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Rand Paul Melts Down Again During Press Interview

Rand Paul's terrible, horrible, no-good, very bad first campaign week.
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It's hard to see a pathway to the Presidency that involves alienating every major news outlet on the planet, but Rand Paul is certainly trying to forge one.

Guardian reporter Paul Lewis was asking the Kentucky Republican and 2016 Republican presidential candidate about criminal justice reform.

"One more question for you, sorry we have to sometimes be a bit forceful, when you stand for president you get pressed and questioned and you understand that," Lewis said, before mentioning that at Paul's campaign launch on Tuesday he got an enthusiastic response to his calls for criminal justice reform.

"You're standing for the Republican nomination, all the research shows that Republicans, white Republicans who will determine the outcome of this race, don't think criminal law is applied in an unfair way, so how are you going to win the nomination with this..." Lewis asked before being cut off by Paul.

"I think your premise is incorrect," Paul said. "I think I can take that message into a white Evangelical church anywhere in Iowa and give the exact same speech and be received well."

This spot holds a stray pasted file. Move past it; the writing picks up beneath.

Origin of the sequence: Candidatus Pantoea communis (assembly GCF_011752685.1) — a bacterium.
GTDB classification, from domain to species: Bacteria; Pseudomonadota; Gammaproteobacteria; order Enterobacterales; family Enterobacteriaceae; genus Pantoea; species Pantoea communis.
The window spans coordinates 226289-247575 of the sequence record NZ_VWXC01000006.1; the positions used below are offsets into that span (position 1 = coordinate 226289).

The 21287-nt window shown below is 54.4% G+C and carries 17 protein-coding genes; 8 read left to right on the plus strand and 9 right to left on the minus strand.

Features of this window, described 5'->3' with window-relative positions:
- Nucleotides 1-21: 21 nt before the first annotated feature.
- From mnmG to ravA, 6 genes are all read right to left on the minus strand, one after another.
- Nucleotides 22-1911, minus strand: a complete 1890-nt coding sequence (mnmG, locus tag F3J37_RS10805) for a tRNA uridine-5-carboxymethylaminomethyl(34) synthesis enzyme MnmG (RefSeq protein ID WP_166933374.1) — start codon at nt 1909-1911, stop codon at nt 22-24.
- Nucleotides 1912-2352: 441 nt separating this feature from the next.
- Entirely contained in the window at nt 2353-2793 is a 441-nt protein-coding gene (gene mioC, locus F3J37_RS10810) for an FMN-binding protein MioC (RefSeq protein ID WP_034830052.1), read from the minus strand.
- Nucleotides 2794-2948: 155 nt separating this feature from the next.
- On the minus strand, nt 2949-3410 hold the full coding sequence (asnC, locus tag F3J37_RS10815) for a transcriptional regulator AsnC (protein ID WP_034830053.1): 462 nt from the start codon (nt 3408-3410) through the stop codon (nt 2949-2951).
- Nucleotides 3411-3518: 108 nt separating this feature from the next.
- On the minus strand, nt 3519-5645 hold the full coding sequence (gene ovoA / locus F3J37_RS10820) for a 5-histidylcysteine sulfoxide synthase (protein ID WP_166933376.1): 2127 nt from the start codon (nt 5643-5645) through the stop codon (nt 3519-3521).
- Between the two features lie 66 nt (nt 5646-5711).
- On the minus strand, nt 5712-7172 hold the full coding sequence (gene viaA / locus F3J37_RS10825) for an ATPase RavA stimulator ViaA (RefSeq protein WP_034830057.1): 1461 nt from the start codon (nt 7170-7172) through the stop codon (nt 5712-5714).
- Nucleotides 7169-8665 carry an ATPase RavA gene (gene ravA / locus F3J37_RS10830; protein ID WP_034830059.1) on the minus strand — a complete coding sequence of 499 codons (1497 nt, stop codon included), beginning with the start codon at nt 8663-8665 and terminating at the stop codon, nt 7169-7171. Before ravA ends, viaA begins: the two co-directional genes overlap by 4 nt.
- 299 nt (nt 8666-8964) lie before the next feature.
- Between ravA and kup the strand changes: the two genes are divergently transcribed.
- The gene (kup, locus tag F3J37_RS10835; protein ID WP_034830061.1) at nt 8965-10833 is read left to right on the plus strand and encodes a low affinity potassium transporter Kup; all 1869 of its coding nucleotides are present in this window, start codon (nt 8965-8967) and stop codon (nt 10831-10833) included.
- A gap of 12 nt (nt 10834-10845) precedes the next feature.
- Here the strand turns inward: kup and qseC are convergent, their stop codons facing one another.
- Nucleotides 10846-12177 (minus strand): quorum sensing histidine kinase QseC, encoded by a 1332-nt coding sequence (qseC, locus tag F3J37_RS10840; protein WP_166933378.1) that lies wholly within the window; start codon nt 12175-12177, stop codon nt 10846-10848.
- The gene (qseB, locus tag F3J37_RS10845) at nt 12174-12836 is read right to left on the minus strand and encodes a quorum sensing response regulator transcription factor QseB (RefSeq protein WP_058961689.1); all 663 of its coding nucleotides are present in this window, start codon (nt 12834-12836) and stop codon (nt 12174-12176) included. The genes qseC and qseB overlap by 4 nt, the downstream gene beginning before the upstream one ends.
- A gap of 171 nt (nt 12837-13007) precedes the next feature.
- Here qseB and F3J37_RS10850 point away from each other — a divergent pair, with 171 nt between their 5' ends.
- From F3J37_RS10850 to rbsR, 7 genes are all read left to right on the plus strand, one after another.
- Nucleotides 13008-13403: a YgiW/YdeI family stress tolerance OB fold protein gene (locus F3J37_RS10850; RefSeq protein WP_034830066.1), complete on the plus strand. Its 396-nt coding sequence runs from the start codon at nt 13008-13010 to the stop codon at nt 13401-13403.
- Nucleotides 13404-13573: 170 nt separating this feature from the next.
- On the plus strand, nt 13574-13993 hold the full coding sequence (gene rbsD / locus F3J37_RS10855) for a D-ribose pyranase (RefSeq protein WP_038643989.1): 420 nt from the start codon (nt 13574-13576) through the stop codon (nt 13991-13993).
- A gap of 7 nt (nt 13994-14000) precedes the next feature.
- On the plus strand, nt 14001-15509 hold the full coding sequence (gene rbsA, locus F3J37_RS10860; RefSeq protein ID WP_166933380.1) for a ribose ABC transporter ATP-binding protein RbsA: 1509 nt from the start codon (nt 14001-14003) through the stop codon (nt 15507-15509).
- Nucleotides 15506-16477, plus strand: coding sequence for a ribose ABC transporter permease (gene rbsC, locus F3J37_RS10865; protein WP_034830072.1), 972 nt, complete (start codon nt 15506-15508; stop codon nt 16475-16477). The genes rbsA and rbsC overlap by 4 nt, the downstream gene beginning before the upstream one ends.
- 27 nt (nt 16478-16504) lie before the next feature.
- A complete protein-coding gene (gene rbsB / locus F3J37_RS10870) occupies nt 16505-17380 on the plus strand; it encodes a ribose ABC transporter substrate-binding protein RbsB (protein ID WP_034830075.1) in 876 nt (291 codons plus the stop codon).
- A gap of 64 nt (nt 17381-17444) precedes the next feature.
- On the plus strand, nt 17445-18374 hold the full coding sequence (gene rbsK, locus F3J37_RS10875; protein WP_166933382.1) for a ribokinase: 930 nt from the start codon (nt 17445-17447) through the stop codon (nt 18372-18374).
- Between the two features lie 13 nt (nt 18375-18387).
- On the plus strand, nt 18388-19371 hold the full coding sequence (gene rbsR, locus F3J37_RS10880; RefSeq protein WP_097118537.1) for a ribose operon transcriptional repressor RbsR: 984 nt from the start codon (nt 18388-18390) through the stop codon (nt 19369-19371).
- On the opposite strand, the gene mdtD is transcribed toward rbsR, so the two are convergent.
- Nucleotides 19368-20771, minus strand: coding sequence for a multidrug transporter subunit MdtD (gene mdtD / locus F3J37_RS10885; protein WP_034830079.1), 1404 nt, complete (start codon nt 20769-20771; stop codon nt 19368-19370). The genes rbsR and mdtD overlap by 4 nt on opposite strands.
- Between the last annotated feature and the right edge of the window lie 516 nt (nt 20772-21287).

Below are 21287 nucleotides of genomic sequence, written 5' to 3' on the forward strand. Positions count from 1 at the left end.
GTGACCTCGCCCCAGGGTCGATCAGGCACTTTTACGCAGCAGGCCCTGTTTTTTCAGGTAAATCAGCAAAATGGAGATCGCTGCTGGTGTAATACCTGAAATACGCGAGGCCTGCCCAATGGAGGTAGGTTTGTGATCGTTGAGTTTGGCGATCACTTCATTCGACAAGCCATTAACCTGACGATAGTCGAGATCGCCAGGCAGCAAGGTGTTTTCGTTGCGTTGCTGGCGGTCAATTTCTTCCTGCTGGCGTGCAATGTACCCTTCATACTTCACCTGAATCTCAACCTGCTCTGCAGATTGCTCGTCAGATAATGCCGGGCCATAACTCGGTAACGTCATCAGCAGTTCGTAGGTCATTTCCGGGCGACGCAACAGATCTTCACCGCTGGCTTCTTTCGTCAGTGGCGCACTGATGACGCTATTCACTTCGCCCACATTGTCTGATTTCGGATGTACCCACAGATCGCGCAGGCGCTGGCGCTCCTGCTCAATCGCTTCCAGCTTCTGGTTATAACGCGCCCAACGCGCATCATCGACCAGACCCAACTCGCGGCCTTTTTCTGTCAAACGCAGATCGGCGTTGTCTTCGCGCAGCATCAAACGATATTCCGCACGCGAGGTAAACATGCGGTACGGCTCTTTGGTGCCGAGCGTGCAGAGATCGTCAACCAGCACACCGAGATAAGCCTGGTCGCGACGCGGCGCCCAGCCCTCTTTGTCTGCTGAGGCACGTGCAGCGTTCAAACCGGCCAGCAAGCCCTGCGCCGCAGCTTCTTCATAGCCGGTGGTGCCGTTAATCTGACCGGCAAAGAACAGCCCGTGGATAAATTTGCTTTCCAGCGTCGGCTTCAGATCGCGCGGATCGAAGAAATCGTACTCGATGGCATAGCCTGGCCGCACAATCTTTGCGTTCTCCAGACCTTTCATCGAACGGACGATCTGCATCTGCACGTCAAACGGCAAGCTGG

Lewis then tried to quote a recent Washington Post and ABC poll, before Paul pointed at him, looked at his staff, said something unintelligible and walked out.

Lewis got back in front of the camera to explain what happened when the lights in the room were turned off.

"So we got that interview cut off maybe it was because I was about to push him on the specific, oh the lights are off in fact, we're being told to go," Lewis said. "But the specifics of why Republicans, most of them don't think that criminal law is applied [unequally], two in three white Republicans say that according to a poll last week, would've been great to say that to Sen. Paul, the interview was cut short, but that's periscope."

In classic Republican fashion, Paul blamed CNN for turning the lights out and new technology for the cut video feed.

Hey, that's a risk you take when you want to be the cutting-edge candidate using new media that hasn't been tested under pressure. Sort of like the candidate himself without the cutting-edge part.


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